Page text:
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1 August 2007 Effects of Maternal Age and Environment on Offspring Vital Rates in the Oleander Aphid (Hemiptera: Aphididae)
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Maternal effects have the potential to affect population dynamics and evolution. To affect population dynamics, maternal effects must influence offspring vital rates (birth, death, or movement). Here, we explore the magnitude of nongenetic maternal influence on the vital rates of an insect herbivore and explore predictability of maternal effects with reference to published studies. We experimentally studied the effects of maternal age, host plant species (two Asclepias spp.), and density on offspring vital rates in Aphis nerii, the oleander aphid. Older mothers produced offspring that lived shorter lives, consistent with the “Lansing Effect.” Older mothers also produced offspring that matured at a younger age. As maternal age increased, offspring mass at maturity decreased when mothers were on Asclepias syriaca. However, offspring mass was highest from intermediate aged mothers on A. viridis. The absence of maternal density effects seems to exclude maternal density as a potential source of delayed density dependence in A. nerii. Our results indicate that maternal effects have some influence on A. nerii vital rates. However, references to published studies suggest that only the Lansing Effect is a predictable response to maternal age in insects. Moreover, the magnitude of observed effects was generally low.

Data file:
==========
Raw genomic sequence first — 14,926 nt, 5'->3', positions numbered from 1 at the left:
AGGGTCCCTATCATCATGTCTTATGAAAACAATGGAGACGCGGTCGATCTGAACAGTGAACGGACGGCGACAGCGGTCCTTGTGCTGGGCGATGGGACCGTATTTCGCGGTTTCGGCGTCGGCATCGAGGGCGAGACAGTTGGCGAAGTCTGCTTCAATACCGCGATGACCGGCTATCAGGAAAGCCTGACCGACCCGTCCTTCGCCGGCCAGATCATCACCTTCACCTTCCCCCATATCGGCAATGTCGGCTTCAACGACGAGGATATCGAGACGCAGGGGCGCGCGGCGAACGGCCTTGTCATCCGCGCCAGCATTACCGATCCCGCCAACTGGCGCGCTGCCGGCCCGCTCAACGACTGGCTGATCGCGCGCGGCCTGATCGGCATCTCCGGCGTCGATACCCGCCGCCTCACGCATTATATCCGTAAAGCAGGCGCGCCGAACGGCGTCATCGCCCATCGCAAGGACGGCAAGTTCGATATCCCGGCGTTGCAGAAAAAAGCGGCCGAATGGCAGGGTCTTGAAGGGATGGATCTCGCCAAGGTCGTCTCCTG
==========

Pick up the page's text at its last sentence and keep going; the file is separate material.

Caralyn B. Zehnder, Melissa A. Parris and Mark D. Hunter "Effects of Maternal Age and Environment on Offspring Vital Rates in the Oleander Aphid (Hemiptera: Aphididae)," Environmental Entomology 36(4), (1 August 2007).[910:EOMAAE]2.0.CO;2
Received: 26 February 2007; Accepted: 25 April 2007; Published: 1 August 2007

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